06 June 2016

#117 Control and co-ordination Syllabus 2016-2018

15.1  Control and co-ordination in mammals
15.2  Control and co-ordination in plants

All the activities  of multicellular organisms require  co-ordinating, some very rapidly and some more slowly. The nervous system and the endocrine system provide co-ordination in mammals. Similar co-ordination systems exist in plants.

Candidates will be expected to use  the knowledge gained  in this section to solve problems in familiar and unfamiliar contexts.

Learning outcomes

Candidates should  be able to:

15.1  Control and co-ordination in mammals

The nervous system provides fast communication between receptors and effectors.
Transmission between neurones takes place at synapses.

a)   compare the nervous and endocrine systems as communication systems that  co-ordinate responses to changes in the internal and external environment (see  14.1a and 14.1b)

b)   describe the structure of a sensory neurone and a motor neurone

c)   outline  the roles of sensory receptor cells in detecting stimuli and stimulating the transmission of nerve  impulses in sensory neurones (a suitable example is the chemoreceptor cell found in human taste buds)

d)   describe the functions of sensory, relay and motor  neurones in a reflex arc

e)   describe and explain the transmission of an action potential in a myelinated neurone and its initiation from a resting potential (the importance of sodium and potassium ions in impulse transmission should  be emphasised)

f) explain the importance of the myelin sheath (saltatory conduction) in determining the speed of nerve  impulses and the refractory period in determining their frequency

g)   describe the structure of a cholinergic  synapse and explain how it functions, including the role of calcium  ions

h)   outline  the roles of synapses in the nervous system in allowing transmission in one direction  and in allowing connections between one neurone and many  others (summation, facilitation and inhibitory synapses are not required)

i) describe the roles of neuromuscular junctions, transverse system tubules and sarcoplasmic reticulum in stimulating contraction in striated muscle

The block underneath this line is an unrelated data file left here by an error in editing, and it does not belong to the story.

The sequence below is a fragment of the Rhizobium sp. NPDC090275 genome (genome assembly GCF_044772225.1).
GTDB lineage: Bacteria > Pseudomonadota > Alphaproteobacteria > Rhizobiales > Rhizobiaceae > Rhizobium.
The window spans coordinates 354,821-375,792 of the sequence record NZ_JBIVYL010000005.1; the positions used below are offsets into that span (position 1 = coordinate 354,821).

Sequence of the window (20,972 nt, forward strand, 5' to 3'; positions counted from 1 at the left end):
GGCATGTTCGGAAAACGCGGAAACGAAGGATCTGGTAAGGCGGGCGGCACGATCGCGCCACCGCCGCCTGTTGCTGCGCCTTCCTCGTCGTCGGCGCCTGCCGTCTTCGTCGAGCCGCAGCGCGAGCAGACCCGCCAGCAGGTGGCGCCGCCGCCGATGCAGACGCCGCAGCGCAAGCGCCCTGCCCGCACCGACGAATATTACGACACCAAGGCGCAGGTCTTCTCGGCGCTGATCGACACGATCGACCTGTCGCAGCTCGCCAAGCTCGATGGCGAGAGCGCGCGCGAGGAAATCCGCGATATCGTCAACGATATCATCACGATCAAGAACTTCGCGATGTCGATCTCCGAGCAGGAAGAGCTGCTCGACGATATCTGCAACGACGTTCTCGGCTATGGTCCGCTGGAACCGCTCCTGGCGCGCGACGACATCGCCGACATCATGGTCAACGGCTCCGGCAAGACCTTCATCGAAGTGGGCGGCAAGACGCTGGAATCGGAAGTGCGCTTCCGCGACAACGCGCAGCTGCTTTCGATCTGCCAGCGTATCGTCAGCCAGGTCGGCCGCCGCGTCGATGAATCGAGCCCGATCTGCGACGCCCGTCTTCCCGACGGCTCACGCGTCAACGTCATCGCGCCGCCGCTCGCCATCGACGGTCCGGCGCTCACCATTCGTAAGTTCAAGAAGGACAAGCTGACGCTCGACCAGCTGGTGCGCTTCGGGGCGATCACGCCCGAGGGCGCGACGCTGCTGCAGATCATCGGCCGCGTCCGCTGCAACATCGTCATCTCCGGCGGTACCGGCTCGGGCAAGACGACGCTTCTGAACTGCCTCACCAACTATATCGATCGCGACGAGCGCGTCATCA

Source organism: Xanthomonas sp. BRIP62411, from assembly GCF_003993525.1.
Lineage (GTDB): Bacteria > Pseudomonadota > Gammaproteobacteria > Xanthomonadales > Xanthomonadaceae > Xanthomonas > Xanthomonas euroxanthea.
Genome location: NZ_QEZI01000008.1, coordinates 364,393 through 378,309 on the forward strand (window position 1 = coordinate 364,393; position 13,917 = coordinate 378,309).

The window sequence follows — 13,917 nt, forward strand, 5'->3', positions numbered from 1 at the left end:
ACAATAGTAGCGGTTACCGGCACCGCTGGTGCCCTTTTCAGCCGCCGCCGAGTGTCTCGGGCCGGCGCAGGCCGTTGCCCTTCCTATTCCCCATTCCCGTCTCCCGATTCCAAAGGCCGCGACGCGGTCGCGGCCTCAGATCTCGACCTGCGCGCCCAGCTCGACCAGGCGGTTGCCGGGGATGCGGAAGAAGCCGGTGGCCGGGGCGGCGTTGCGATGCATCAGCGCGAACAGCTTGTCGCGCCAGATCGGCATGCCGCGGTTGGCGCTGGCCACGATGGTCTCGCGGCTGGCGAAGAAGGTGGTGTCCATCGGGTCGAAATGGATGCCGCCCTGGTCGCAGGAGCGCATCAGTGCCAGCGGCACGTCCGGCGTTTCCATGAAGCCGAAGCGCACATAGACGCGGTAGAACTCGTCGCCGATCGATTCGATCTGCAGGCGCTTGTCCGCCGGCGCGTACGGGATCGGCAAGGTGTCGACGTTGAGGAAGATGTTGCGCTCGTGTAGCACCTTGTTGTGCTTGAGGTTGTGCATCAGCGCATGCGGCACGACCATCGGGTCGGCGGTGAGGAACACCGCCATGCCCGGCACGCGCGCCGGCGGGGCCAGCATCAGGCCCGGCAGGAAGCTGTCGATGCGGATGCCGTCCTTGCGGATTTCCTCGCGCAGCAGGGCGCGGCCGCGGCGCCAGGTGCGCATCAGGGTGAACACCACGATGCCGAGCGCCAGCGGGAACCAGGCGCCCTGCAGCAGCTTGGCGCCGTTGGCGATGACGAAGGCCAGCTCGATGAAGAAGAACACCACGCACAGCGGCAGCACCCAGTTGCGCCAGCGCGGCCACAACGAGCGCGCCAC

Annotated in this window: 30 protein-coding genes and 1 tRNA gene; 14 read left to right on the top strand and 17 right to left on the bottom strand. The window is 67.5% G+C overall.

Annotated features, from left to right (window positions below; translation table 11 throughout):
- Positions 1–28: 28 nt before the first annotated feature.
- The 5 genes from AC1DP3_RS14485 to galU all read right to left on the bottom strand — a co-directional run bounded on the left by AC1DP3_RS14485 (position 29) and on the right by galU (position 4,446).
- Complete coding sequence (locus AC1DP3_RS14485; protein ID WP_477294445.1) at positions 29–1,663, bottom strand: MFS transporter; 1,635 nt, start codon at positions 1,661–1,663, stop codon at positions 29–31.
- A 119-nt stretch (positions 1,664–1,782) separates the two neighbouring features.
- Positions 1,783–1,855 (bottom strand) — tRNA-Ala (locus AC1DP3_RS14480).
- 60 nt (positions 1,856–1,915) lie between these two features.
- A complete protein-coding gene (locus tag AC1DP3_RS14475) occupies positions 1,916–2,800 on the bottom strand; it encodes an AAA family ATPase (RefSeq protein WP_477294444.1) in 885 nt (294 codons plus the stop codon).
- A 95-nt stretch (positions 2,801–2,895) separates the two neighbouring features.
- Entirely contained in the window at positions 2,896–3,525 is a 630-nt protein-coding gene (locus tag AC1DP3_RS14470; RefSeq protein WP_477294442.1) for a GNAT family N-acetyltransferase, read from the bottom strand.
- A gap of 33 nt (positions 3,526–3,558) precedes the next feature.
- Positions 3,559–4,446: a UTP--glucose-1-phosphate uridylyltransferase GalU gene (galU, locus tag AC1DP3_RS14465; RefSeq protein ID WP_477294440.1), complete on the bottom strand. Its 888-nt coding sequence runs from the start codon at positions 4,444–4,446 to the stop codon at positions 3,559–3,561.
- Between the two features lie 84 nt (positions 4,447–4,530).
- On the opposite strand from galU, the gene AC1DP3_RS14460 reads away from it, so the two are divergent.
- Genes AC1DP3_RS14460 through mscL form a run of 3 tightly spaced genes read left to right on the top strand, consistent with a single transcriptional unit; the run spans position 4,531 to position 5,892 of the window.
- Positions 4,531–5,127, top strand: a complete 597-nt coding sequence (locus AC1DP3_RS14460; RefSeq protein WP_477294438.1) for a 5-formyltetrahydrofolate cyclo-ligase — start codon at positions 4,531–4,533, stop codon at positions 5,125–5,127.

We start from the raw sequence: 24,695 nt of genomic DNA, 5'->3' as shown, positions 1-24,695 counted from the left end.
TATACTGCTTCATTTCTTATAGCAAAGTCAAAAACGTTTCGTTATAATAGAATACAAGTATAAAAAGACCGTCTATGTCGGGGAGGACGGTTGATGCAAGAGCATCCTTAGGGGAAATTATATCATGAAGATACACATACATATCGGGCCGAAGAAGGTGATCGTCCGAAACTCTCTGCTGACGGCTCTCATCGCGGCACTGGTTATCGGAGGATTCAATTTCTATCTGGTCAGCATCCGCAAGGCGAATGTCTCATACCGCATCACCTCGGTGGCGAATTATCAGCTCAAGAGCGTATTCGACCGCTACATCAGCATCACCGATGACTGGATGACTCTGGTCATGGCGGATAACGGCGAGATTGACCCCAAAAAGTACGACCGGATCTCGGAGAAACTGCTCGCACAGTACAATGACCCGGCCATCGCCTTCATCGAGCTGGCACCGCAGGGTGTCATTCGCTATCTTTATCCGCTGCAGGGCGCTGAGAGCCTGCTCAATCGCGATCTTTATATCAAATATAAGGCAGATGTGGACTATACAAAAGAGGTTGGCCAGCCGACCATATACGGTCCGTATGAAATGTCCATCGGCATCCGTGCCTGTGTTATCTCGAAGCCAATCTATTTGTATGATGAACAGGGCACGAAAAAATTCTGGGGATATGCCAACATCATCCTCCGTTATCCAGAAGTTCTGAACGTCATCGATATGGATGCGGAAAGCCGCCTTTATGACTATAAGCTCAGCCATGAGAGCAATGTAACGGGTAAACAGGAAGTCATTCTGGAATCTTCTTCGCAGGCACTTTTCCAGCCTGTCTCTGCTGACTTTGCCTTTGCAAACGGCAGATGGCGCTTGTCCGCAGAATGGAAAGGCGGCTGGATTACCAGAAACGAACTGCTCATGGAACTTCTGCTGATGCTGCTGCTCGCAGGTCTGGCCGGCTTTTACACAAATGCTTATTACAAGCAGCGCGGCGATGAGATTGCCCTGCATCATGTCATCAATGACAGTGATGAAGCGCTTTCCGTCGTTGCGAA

j) describe the ultrastructure of striated muscle with particular reference to sarcomere structure

k)   explain the sliding filament  model  of muscular contraction including the roles of troponin,  tropomyosin, calcium  ions and ATP.

The endocrine system is a slower system that  controls long-term changes. Fertility may be controlled by use  of hormones.

l) explain the roles of the hormones FSH, LH, oestrogen and progesterone in controlling changes in the ovary and uterus during the human menstrual cycle

m)  outline  the biological basis  of contraceptive pills containing oestrogen and/or progesterone

15.2  Control and co-ordination in plants

Plant co-ordination systems involve rapid responses as in the case of the Venus fly trap, but also complex interactions between plant growth regulators, such  as auxin and gibberellin.

Plants  respond quite differently to different concentrations of plant growth regulators.

a)   describe the rapid response of the Venus fly trap to stimulation of hairs on the lobes  of modified  leaves and explain how the closure of the trap is achieved

b)   explain the role of auxin in elongation growth by stimulating proton  pumping to acidify cell walls

c)   describe the role of gibberellin in the germination of wheat or barley

d)   explain the role of gibberellin in stem elongation including the role of the dominant allele, Le, that  codes for a functioning enzyme in the gibberellin synthesis pathway, and the recessive allele, le, that  codes for a non-functional enzyme.

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